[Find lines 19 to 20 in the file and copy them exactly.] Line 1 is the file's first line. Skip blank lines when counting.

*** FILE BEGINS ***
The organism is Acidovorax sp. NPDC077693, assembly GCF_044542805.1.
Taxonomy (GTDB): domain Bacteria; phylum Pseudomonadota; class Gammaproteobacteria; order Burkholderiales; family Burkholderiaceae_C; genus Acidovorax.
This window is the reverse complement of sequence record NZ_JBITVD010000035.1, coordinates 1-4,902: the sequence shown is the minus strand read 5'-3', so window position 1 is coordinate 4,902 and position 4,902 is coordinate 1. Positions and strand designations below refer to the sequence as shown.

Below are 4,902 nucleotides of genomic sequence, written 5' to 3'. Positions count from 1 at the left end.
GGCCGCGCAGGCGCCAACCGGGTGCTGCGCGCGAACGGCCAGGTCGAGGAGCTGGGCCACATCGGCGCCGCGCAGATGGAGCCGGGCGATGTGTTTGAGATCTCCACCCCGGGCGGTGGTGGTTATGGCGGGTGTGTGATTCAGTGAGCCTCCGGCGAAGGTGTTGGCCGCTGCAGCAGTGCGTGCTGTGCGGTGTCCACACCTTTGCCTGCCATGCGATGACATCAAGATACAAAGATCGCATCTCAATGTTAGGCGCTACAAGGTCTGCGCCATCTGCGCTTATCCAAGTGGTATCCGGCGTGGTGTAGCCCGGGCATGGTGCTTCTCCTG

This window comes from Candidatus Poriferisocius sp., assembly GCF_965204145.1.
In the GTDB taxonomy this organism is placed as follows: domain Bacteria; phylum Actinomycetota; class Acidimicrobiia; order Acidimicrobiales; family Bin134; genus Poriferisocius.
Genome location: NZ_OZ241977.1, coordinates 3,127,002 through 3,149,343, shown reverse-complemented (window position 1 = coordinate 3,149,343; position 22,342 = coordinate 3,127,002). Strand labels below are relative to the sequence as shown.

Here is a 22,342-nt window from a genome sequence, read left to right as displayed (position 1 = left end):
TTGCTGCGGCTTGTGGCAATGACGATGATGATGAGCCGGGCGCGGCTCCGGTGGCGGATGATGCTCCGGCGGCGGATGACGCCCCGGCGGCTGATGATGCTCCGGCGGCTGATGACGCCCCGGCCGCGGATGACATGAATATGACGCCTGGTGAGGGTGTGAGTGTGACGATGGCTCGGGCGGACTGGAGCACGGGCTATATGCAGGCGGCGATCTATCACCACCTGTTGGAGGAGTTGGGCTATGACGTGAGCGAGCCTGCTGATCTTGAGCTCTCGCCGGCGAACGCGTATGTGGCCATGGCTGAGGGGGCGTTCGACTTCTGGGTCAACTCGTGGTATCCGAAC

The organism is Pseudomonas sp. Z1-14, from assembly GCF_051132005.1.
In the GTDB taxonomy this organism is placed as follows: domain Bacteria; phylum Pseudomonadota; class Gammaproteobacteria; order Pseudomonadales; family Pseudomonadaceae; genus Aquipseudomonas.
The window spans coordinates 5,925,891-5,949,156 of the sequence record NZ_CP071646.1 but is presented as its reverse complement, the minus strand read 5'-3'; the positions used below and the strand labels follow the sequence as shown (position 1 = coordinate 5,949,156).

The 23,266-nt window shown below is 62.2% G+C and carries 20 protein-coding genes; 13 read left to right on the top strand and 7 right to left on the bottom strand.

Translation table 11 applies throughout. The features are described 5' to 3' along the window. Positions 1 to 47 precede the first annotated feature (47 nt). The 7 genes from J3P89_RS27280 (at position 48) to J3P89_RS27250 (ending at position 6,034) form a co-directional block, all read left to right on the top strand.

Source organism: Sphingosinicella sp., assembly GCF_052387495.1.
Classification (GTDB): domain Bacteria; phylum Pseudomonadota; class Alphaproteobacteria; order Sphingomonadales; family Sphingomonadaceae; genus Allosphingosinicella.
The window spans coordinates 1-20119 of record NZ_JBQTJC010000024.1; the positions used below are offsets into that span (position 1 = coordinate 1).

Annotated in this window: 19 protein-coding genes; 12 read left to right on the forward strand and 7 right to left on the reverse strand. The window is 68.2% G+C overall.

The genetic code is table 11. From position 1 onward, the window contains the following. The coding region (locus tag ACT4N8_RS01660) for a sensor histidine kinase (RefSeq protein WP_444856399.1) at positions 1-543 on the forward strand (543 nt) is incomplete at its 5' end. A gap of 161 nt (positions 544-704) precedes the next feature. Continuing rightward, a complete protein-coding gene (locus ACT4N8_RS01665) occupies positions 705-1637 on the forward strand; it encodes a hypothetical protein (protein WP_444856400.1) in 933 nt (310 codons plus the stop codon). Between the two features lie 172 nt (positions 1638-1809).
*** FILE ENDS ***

Annotated in this window: 19 protein-coding genes; 12 read left to right on the forward strand and 7 right to left on the reverse strand. The window is 68.2% G+C overall.

The genetic code is table 11. From position 1 onward, the window contains the following. The coding region (locus tag ACT4N8_RS01660) for a sensor histidine kinase (RefSeq protein WP_444856399.1) at positions 1-543 on the forward strand (543 nt) is incomplete at its 5' end. A gap of 161 nt (positions 544-704) precedes the next feature. Continuing rightward, a complete protein-coding gene (locus ACT4N8_RS01665) occupies positions 705-1637 on the forward strand; it encodes a hypothetical protein (protein WP_444856400.1) in 933 nt (310 codons plus the stop codon). Between the two features lie 172 nt (positions 1638-1809).